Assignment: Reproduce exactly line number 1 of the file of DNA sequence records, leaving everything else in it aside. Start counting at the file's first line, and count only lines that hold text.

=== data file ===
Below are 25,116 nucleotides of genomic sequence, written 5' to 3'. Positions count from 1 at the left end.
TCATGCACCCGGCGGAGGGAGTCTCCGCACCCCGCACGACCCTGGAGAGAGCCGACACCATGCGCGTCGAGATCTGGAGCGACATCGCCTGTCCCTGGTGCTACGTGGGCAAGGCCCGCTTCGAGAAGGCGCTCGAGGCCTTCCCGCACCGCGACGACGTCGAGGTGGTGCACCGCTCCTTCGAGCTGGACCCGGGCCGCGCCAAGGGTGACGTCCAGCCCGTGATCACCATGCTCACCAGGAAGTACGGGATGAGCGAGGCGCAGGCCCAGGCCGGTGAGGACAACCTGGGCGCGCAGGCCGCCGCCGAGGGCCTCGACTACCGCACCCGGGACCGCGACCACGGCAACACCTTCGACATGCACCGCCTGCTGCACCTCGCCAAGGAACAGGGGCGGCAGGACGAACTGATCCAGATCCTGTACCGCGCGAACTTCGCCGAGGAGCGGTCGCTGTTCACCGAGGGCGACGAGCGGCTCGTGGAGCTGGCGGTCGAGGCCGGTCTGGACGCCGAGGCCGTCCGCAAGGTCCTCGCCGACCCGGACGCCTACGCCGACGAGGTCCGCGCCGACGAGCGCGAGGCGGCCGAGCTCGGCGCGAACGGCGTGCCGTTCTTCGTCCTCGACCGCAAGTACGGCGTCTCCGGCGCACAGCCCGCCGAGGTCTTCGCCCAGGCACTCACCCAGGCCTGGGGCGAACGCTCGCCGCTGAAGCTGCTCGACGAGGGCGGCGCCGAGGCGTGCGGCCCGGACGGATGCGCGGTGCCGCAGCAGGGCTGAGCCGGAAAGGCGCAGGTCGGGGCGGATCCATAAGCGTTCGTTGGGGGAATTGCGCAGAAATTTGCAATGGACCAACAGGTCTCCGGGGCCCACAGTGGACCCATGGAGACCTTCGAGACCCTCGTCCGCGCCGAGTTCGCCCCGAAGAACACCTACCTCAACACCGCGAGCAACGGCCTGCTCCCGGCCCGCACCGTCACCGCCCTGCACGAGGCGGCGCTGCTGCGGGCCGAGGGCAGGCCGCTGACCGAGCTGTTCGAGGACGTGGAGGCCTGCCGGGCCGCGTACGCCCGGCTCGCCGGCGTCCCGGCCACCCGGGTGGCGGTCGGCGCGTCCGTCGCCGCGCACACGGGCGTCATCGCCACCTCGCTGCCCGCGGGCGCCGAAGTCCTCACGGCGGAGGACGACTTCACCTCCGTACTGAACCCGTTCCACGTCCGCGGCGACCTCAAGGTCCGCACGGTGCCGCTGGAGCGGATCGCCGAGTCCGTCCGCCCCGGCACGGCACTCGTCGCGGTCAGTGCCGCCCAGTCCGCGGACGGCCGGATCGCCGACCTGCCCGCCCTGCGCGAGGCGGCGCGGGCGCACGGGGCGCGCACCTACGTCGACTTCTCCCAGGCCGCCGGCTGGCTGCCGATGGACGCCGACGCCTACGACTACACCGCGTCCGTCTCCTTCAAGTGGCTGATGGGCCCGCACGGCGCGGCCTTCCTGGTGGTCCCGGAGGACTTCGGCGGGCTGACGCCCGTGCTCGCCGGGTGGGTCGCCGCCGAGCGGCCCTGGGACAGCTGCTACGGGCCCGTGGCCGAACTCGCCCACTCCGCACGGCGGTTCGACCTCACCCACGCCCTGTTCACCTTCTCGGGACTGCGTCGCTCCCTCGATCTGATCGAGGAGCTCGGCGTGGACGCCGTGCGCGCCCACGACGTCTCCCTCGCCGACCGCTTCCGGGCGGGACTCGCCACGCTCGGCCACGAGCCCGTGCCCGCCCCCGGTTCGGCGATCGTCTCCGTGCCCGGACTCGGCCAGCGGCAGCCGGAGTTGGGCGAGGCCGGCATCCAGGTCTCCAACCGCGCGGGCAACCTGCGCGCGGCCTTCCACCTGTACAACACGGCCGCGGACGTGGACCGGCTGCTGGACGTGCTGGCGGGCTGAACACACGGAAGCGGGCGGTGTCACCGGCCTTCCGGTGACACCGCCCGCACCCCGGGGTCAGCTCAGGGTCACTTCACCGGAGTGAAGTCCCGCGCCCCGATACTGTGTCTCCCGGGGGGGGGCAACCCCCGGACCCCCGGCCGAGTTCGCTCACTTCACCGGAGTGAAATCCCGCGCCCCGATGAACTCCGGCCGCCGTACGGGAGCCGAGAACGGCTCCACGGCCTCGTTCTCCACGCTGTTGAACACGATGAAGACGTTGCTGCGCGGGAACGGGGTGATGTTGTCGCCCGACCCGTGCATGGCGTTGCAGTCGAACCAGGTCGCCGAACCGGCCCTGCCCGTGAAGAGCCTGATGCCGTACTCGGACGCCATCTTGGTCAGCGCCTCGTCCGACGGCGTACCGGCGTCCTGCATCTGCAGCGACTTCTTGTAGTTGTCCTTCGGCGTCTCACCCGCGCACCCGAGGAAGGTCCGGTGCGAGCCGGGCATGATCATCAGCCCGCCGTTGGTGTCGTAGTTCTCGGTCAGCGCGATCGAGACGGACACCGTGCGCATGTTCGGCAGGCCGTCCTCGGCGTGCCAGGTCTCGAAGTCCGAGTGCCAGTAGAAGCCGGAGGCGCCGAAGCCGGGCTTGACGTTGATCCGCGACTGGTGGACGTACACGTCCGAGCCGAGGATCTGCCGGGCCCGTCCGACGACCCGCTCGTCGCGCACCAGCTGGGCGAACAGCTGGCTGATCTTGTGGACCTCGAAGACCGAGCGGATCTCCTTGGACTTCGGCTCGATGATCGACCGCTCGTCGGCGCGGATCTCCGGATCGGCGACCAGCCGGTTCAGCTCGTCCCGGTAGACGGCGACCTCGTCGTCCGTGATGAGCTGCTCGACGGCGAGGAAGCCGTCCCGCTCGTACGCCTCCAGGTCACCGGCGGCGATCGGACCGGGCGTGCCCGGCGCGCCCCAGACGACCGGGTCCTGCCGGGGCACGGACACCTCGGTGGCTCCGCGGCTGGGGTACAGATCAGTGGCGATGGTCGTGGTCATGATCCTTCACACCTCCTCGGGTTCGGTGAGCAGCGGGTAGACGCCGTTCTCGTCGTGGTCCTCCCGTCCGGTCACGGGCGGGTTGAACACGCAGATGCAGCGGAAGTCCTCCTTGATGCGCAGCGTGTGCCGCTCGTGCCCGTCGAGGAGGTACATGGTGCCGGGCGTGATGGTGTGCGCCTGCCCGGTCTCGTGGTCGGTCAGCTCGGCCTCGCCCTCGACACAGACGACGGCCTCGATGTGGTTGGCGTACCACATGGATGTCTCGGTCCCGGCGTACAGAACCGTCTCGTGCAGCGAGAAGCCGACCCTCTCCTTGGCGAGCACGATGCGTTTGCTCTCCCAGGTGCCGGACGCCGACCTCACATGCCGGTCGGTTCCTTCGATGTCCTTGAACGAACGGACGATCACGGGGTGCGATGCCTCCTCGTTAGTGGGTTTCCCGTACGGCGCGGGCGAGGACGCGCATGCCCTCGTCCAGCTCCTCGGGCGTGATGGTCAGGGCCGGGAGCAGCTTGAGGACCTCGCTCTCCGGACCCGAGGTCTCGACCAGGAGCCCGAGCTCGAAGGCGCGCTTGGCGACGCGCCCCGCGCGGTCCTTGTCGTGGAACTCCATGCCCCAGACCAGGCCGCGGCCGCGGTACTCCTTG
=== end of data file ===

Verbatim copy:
Below are 25,116 nucleotides of genomic sequence, written 5' to 3'. Positions count from 1 at the left end.